They struggle to maintain identity and characteristics from their home culture through the concept of acculturation assuming their host country is superior causing a struggle to maintain traditional aspects and beliefs from their ‘home’ country. International students also found ‘Australians’ hard to understand due to their excessive use of ‘slang’ (shortened words) such as university which is often referred to as ‘uni’ leading to confusion due to their use of formal English.

Many universities and educational institutes are striving to achieve a sufficient living environment for international students. Although as stated by Catherine Gomes who undertook research said that “international students who have local friends note that they experience less culture shock, feel less homesick and are generally more well-adjusted than those who have few or no local friends” although due to international students feeling like local students avoid interaction and communication with them, finding it hard to talk between each other until ‘the ice is broken,’ initiatives and ideas are now being proposed to try an establish a suitable and more comfortable environment. An example of this would be the idea of needing “to create inclusive orientation programs that foster interaction between local and international students.” The attempt to turn this into a positive experience now evolves.

References:
Kell, P and Vogl, G (2007) ‘International Students: Negotiating life and study in Australia through Australian Englishes’ Everyday Multiculturalism Conference Proceedings, Macquarie University, 28-29 September 2006.
Khorana, S 2014, ‘Internationalising education – cultural competence and cosmopolitanism’ lecture notes distributed in International Media and Communications 111 at the University of Wollongong on the 13th of August, 2014.
Marginson, S (2012) ‘International education as self-formation: Morphing a profit-making business into an intercultural experience’, Lecture delivered at the University of Wollongong, 21 February 2012.

The International Community

Globalisation: A friend or a foe? 

Globalisation is defined by O’Shaughnessy and Stadler as “an international community influenced by technological development and economic, political and military interests. It is characterized by a worldwide increase in interdependence, interactivity and interconnectedness and the virtually instantaneous exchange of information.”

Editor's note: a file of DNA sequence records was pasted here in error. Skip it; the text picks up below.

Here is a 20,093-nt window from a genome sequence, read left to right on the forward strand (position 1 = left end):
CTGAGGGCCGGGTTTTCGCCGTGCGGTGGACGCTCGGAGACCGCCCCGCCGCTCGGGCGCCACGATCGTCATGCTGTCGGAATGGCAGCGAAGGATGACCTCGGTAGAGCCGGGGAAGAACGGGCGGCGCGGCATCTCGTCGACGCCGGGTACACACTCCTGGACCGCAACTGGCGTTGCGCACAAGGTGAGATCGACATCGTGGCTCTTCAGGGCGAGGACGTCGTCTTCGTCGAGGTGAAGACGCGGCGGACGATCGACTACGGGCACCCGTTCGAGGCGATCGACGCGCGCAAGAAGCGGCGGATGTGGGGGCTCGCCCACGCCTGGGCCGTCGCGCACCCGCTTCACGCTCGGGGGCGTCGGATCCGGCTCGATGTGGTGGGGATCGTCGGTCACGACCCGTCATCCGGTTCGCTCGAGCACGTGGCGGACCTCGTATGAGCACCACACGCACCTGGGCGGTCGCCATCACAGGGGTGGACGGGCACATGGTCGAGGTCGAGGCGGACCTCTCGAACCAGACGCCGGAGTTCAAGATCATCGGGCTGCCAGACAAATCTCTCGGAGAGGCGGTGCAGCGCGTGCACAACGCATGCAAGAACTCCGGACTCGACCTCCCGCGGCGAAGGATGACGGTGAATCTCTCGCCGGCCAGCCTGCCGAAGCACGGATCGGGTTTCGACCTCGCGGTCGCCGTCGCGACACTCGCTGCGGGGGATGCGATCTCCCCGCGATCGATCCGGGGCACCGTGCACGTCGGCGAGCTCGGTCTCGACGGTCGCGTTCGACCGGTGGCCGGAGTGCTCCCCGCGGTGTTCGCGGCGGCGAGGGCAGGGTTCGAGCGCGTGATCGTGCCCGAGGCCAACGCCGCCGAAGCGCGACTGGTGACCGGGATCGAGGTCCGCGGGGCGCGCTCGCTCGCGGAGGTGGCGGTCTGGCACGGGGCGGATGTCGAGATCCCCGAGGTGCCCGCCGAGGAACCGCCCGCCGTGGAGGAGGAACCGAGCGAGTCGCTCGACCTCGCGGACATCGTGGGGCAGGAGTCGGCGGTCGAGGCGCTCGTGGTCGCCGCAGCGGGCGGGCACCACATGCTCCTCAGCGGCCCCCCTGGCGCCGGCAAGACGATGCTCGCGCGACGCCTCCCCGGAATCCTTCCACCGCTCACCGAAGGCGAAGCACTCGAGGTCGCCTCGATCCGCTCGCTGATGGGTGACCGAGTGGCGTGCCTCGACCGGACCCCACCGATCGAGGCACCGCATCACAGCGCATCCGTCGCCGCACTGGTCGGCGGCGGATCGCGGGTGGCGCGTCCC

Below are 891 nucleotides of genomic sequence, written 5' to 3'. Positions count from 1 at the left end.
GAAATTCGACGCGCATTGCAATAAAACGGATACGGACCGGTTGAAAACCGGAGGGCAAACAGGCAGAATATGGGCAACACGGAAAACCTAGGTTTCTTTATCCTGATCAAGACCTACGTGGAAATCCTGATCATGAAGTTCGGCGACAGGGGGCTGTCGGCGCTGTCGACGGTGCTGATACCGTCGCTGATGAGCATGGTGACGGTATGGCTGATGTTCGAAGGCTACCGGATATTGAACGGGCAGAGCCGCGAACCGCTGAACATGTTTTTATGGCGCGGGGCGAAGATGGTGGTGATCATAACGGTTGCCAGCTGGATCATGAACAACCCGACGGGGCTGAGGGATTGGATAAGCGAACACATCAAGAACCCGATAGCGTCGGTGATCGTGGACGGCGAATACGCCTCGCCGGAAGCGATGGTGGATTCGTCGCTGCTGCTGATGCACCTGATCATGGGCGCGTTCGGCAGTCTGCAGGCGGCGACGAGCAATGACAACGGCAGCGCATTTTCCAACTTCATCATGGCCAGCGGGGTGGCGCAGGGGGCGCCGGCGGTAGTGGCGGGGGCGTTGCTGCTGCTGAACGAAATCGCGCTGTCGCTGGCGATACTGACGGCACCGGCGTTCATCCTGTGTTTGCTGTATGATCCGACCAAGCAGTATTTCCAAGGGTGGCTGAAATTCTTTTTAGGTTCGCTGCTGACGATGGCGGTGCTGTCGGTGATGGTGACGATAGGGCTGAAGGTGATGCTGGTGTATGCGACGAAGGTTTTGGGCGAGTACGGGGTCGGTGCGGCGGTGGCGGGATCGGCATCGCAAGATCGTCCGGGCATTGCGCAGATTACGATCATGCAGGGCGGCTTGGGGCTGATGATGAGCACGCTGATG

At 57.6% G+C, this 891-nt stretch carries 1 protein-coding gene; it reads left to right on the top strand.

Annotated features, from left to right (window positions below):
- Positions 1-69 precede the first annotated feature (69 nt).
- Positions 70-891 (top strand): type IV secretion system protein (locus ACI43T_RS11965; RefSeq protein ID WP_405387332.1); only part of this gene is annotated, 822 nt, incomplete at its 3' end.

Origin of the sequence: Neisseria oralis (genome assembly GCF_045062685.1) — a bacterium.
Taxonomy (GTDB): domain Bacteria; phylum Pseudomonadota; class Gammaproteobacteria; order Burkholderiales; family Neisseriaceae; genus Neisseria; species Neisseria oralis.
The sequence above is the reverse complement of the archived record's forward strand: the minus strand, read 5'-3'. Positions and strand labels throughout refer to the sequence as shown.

The world’s interactive system has recently exploded. From smoke signals and morse code, to the typewriter and the telegraph through to the mediums we have today such as telephones, radios, cable television, the internet and mobile phone, where’s the future going to lead us to? With educational systems constantly changing, more efficient means of travel evolving, with trade, economical and political issues a constant pressure amongst our daily lives we are forced into the ‘global village’ resulting in societies becoming threatened as they lose their senses of culture and identity therefore leading to a more homogenised culture. With barriers effecting the interconnectedness across the globe and the ways we pursue to overcome these, we therefore positioned to consider both the utopian and dystopian views that many vary across both societies and individuals.

‘The Global Village’ is a utopian view which refers to ‘imagined communities’ it reflects the positive aspect of globalisation and disregards the concepts of inequality and exploitation and rather perceives the nation as a “deep, horizontal comradeship.” For example growing up I have had access to many forms of online social media and forums which depict this instantaneous communication and as June Johnston states “The idea of the world’s cultures drawn together in a global village raises questions about equal representation, reciprocal sharing, enriched diversity, and mutual understanding”.

On the other hand the dystopian view refers to the ‘Media Saturation’ which basically states the way in which the media is constantly bombarded us information and access to the global community whether it be via television, magazine, radio or even advertisements. It reflects the way interpersonal communication is lost, and there is no longer that sense of emotion portrayed. Castell conceptualises this in terms of a ‘network society’.

Whether we can see it or not we are constantly surrounded by aspects of globalisation which influence our lives on a daily basis the short youtube film above displays aspects of this in which come into contact with and may not realise the impact they have on globalisation. With each individual having a different opinion on whether it’s a political, economical, social or even a corporate dictatorship there is no real way of escaping the constant evolution of technology across the globe today. This brings each society together almost instantaneously, although it may not always be accurate in terms of emotions, we are all drawn together through contexts such as the media or internet which idealise the “global village.”

References:
DIXON, V. K. 2009. Understanding the Implications of a Global Village. Student Pulse[Online], 1. Available: http://www.studentpulse.com/a?id=61
Khorana, S 2014, ‘BCM111: International Media and Communication’, powerpoint slides, BCM111, University of Wollongong, delivered 6 July 2014.
O’Shaughnessy, M and Stadler, J (2008) ‘Globalisation Media and Society (fifth edition) Oxford: Oxford University Press, pp. 458-471